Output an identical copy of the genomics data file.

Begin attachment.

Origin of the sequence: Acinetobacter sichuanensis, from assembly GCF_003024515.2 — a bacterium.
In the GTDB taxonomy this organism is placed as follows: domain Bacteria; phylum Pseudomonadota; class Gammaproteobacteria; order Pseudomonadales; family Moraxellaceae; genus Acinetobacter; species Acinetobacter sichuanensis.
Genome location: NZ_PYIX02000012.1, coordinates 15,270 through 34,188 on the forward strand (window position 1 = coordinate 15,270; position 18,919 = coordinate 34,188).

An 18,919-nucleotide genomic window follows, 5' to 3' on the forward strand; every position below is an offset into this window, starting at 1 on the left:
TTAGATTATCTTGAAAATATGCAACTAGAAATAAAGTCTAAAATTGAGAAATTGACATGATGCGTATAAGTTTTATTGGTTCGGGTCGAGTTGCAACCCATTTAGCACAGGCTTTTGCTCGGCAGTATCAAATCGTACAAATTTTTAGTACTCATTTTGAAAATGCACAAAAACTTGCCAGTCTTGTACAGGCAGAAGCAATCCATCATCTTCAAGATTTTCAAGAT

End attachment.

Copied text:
Origin of the sequence: Acinetobacter sichuanensis, from assembly GCF_003024515.2 — a bacterium.
In the GTDB taxonomy this organism is placed as follows: domain Bacteria; phylum Pseudomonadota; class Gammaproteobacteria; order Pseudomonadales; family Moraxellaceae; genus Acinetobacter; species Acinetobacter sichuanensis.
Genome location: NZ_PYIX02000012.1, coordinates 15,270 through 34,188 on the forward strand (window position 1 = coordinate 15,270; position 18,919 = coordinate 34,188).

An 18,919-nucleotide genomic window follows, 5' to 3' on the forward strand; every position below is an offset into this window, starting at 1 on the left:
TTAGATTATCTTGAAAATATGCAACTAGAAATAAAGTCTAAAATTGAGAAATTGACATGATGCGTATAAGTTTTATTGGTTCGGGTCGAGTTGCAACCCATTTAGCACAGGCTTTTGCTCGGCAGTATCAAATCGTACAAATTTTTAGTACTCATTTTGAAAATGCACAAAAACTTGCCAGTCTTGTACAGGCAGAAGCAATCCATCATCTTCAAGATTTTCAAGAT